Scientists from Imperial College London have developed a way to make the conclusions drawn from mathematical models more reliable.
The work has implications for fields as diverse as medical research and ecology.
Models are, by necessity, gross simplifications and, as such, there is always the risk that the model – and so the conclusions we draw – are wrong
Most scientists choose to work with one mathematical model and change the input parameters to see what different outcomes result. The new approach will allow scientists to rapidly create a large set of plausible alternative models – in some cases up to 40 million – and then identify which of these – usually between 10 and 20 – will be the most appropriate for the system they are studying.
They will then have the option of running their experimental data through multiple models and comparing the outcomes to see where there is consensus, rather than relying on just one model from which to draw their conclusions.
Professor Michael Stumpf, from the Department of Life Sciences at Imperial College London, explains: “We rely on mathematical models to help us understand the workings of complex biological systems, such as how stem cells work, how the weather will change, or how we can control an outbreak of a disease like Ebola. But models are, by necessity, gross simplifications and, as such, there is always the risk that the model – and so the conclusions we draw – are wrong.
“Our approach makes it possible for scientists to quickly create many valid models and then see where there is agreement between them, which means we’re more likely to end up with reliable information on which to base important decisions.”
The research, published today [15 December] in PNAS, used models of gene expression and competitive population dynamics to test the new approach.
Dr Ann Babtie, from the Department of Life Sciences at Imperial College London, says: “All models are based on assumptions which affect the results they provide, so drawing conclusions based on the outcomes of just one model can be misleading. Using our approach we identified some outcomes that only appeared if one specific model was chosen. Other outcomes reoccurred across different models, which meant they weren’t obviously dependent on one set of assumptions and so are probably more likely to reflect what happens in reality.”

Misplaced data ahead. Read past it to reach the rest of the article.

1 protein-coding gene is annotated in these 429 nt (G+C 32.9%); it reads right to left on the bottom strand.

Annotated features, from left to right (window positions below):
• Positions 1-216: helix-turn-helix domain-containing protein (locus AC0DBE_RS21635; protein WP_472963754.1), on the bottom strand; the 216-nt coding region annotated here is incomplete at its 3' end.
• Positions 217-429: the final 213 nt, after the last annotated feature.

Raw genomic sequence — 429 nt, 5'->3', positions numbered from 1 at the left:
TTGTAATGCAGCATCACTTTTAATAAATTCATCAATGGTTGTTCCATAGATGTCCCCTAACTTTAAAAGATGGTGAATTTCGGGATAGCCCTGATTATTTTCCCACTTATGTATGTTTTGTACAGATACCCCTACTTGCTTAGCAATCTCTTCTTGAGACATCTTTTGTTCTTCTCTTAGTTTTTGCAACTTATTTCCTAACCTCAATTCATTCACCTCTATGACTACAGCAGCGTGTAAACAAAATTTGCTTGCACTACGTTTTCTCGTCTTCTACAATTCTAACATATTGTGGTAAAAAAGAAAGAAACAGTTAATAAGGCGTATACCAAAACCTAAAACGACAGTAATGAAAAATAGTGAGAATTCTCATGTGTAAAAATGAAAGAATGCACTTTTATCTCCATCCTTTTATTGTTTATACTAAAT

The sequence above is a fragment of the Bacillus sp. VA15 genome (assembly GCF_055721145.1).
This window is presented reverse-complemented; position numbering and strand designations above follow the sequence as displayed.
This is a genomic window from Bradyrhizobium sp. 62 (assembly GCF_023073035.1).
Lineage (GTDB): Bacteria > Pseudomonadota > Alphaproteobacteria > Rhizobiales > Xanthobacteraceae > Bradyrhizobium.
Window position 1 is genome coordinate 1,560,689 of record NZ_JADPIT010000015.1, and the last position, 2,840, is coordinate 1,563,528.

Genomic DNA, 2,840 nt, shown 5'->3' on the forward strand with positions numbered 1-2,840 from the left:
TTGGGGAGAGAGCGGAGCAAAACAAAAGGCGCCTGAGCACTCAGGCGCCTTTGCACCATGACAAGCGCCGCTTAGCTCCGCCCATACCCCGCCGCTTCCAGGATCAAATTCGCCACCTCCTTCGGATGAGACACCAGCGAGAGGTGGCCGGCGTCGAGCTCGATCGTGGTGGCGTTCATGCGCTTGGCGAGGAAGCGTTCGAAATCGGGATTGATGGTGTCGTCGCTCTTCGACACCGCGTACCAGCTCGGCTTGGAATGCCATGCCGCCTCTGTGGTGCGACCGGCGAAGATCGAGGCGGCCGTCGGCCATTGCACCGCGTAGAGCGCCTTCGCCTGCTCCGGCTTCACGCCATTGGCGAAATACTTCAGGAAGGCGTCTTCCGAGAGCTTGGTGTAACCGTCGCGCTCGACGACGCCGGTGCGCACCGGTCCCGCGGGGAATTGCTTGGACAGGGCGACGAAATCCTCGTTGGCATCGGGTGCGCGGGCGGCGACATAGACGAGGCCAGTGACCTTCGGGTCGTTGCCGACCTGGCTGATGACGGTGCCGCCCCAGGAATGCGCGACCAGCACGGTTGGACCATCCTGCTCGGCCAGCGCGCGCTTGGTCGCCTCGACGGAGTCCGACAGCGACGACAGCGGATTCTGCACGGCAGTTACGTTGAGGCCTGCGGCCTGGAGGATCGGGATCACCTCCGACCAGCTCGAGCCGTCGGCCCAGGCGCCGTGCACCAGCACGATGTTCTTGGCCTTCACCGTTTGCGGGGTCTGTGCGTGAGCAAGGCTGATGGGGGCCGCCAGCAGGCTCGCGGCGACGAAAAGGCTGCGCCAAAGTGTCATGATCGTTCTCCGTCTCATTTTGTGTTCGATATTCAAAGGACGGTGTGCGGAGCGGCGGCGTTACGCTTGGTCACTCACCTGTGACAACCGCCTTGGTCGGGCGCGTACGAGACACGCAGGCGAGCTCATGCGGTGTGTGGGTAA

The new approach will also make it easier for scientists to quantify and communicate the uncertainty inherent in conclusions drawn from mathematical models, as Professor Stumpf explains:
“In some circumstances, where 90 per cent of the models have a common outcome, it might be valid to make a decision – such as which gene to target for a new therapy – based on those results,” he says. “However, in other situations, a one in ten risk of being wrong might be too serious to contemplate – which is why being able to quantify uncertainty can be of vital importance, both in biology and beyond.”
’ Topological sensitivity analysis for systems biology ’ by A.C. Babtie, P.Kirk and M.P.H. Stumpf is published in the Proceedings of the National Academy of Sciences (PNAS)